Wanted: a Google map that pinpoints the locations of lyrics across Southern California. Thee Midniters celebrated Whittier Boulevard in their song of the same name. Tom Waits switched up the intersection of Hollywood and Vine to create his great ode to the central city, “Heart Attack and Vine.” Ariel Pink did something similar for “Beverly Kills.”
The songs below don’t all offer map points — Beck doesn’t identify the front yard in “Wow” where he’s “standing on the lawn doin’ jiu jitsu” or on which road he spied a “girl in a bikini with the Lamborghini shih tzu” -- but each setting nonetheless celebrates a uniquely California vibe.
Beck, “Wow (Tokimonsta Remix)” (Fonograf/Capitol). Two Southern California natives team up on the new remix of Grammy-winning singer and songwriter Beck’s newest single. Torrance-born Jennifer Lee, whose stage name is Tokimonsta, re-imagines the synth-funk track in an authorized remix that focuses on a pretty piano melody embedded but barely audible in the original.
Tokimonsta’s rise from underground clubs has been as graceful as her “Wow” remix. Over the last half-decade, she’s moved from early work on the respected Brainfeeder imprint and guest spots at the Low End Theory to international EDM festivals and remixer to the stars. In addition to “Wow,” the artist has a new EP of “Fovere” remixes arriving at the end of October.
And Beck’s “Wow”? The track, a huge departure from his melancholy Grammy-winning album “Morning Phase,” is further snagging ears after the artist licensed the original version for a new series of TV ads for Acura cars. The track is the second single to be released from Beck’s forthcoming 13th album. No release date has been set, but the artist has described the record as much more upbeat than “Morning Phase.”
Dawes, “As If by Design” (Hub). The final song on the Los Angeles rock band’s surprising fifth album, which has the sunshiny title “We’re All Gonna Die,” features an arrangement dotted with horns, as if the band recorded it at Mariachi Plaza and some players stopped to join in.
The band has been known for its folk-tinged rock — its last album was produced in Nashville by longtime Gillian Welch collaborator David Rawlings — but on its new album, the group got in the studio with Grammy-nominated Los Angeles producer Blake Mills, who used to be in a band with Dawes’ primary singer and songwriter, Taylor Goldsmith.
Since then, Mills has become an in-demand session guitarist and producer who has worked with dozens of artists, including the Alabama Shakes, Fiona Apple, Sky Ferreira and Sara Watkins. Mills’ work is typified by a love of instrumental surprise. As a result, “We’re All Gonna Die” is barely a folk rock record. It’s rich with sonic flourishes that steer songs in odd directions.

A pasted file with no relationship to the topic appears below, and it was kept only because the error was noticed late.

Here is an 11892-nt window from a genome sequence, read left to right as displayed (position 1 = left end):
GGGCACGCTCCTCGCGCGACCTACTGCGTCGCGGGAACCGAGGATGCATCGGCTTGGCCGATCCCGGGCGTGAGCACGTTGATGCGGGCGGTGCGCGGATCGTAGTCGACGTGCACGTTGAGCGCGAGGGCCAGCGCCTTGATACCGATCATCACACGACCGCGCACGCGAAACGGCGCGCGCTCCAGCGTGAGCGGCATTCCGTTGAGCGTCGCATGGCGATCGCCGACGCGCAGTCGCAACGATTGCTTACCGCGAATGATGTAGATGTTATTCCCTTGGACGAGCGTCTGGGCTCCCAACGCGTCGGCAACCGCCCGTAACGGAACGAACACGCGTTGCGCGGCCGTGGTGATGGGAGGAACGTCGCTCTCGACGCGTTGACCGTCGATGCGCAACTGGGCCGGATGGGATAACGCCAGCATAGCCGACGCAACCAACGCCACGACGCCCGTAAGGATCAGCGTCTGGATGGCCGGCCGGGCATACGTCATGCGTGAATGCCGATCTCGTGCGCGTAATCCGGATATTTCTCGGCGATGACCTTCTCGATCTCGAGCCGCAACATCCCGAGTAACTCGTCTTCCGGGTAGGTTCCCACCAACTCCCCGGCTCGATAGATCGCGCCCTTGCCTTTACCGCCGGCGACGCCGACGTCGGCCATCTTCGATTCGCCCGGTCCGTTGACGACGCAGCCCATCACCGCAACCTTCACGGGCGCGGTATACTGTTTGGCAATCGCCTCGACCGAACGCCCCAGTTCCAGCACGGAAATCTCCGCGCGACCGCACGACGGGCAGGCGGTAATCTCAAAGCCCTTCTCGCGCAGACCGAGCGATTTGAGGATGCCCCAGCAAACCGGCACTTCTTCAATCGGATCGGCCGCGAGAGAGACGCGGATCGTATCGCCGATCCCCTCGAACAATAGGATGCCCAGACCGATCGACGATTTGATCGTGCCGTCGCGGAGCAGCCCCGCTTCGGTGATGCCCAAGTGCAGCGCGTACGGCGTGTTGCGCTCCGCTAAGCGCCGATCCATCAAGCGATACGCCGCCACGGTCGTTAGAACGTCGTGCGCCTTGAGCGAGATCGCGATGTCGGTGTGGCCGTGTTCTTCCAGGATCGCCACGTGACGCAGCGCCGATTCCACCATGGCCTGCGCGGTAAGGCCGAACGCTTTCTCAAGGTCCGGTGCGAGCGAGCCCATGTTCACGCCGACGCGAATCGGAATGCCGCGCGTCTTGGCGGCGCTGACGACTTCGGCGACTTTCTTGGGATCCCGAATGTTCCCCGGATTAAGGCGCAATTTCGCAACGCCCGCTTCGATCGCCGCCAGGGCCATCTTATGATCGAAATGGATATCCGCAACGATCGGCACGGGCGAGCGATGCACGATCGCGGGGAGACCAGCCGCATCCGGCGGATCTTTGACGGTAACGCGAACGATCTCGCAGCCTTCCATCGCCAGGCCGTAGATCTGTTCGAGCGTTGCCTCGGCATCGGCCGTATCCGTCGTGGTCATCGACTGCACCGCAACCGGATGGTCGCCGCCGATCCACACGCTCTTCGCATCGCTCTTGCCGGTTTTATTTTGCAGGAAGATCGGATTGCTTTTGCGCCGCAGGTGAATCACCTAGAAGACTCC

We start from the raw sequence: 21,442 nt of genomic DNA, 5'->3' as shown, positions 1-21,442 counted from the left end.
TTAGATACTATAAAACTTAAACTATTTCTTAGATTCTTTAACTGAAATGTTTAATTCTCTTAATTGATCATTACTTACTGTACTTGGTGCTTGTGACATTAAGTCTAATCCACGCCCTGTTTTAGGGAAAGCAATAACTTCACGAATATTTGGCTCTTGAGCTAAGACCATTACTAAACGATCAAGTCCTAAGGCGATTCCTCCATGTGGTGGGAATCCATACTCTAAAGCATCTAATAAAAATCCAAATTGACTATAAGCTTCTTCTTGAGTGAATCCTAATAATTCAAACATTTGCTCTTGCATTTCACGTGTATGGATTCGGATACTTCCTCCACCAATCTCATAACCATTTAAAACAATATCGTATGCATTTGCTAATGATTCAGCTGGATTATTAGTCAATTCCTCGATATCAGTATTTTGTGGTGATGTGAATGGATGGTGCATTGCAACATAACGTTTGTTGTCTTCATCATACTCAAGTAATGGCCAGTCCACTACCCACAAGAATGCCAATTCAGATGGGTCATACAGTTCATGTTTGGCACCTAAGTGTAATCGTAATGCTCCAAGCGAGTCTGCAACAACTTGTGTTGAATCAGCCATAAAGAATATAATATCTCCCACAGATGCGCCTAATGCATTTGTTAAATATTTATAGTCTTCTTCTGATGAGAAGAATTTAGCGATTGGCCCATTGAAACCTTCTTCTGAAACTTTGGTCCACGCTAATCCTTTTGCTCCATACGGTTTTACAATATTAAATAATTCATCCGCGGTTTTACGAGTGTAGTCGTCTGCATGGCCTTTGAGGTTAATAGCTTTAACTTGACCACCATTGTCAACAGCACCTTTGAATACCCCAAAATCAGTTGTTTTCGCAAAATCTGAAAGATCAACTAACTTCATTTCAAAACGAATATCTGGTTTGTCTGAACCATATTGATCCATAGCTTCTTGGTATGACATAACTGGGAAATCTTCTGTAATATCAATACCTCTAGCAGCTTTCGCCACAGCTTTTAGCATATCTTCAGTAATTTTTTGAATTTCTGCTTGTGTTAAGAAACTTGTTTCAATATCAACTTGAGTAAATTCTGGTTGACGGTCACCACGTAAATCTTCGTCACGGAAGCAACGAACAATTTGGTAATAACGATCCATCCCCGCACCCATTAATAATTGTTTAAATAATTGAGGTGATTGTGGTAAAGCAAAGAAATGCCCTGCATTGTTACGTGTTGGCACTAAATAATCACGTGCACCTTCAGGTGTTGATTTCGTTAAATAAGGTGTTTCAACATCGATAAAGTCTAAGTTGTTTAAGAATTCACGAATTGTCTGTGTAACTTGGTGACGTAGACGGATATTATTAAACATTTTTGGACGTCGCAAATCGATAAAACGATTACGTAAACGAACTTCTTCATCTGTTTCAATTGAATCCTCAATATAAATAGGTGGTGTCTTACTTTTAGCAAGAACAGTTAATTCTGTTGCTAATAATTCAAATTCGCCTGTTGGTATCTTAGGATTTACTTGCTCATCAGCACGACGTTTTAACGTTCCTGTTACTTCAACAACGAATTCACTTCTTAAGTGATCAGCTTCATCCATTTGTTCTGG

“As If by Design” caps the album with both grace and lyricism as Goldsmith focuses on the wonders of the natural world.
Goldsmith has fun with metaphors, and one verse in particular hits a wonderfully left-field note: “The moon beamed like a coach from junior high school/ When players hacked their way through each opposing team,” Goldsmith sings as a looping guitar melody adds momentum. “And the brighter it was shining/ Felt like the wider he was smiling/ On a season that he loved too much to leave.”
DJ Quik & Problem, “Rosecrans” EP (Diamond Lane). The EP came out a few months ago without much fanfare. That’s just wrong, considering that few Southern California musicians of the last few decades have produced as consistent a body of Los Angeles-centric work over as long a period as Quik.
The artist, who was born David Blake, came up in Compton alongside label-mates N.W.A — he signed to Profile in 1990 — and issued his influential debut, “Quik Is the Name,” in 1991. Since then, he has released nearly a dozen albums, EPs and mixtapes, many of which are set in the territory south of the 10 freeway. (Warning: The clip below contains cussing and is not safe for work.)
Quik’s new “Rosecrans” EP is a collaboration with the Compton rapper Problem, and is named after the same South L.A. artery that artists including Kendrick Lamar, the Game, YG, 2Pac and Dr. Dre have made famous. The whole EP lives in the region. Across six tracks, which feature enough bawdy cussing to make Donald Trump blush, the pair celebrate Rosecrans as a kind of yellow brick road.
On “Straight to the City With It,” Quik and Problem name-check the eastbound 105 as if it’s paved with diamonds. During the title track, guest rapper the Game offers a specific route to his destination — from the 110 south to Rosecrans Avenue to Wilmington Avenue to Brazil Street.
On the nearly 10-minute track “A New Nite/Rosecrans Grove,” Quik too places himself at a particular map-point. “Now this the kind of beat I make when I’m just dippin'/ The bassline sound like my fingers set trippin'/ On what better spot, the El Segundo and Central?/ This the intersection that made me make instrumentals.”
There’s a lot of terrible music out there. For tips on the stuff that’s not, follow Randall Roberts on Twitter: @liledit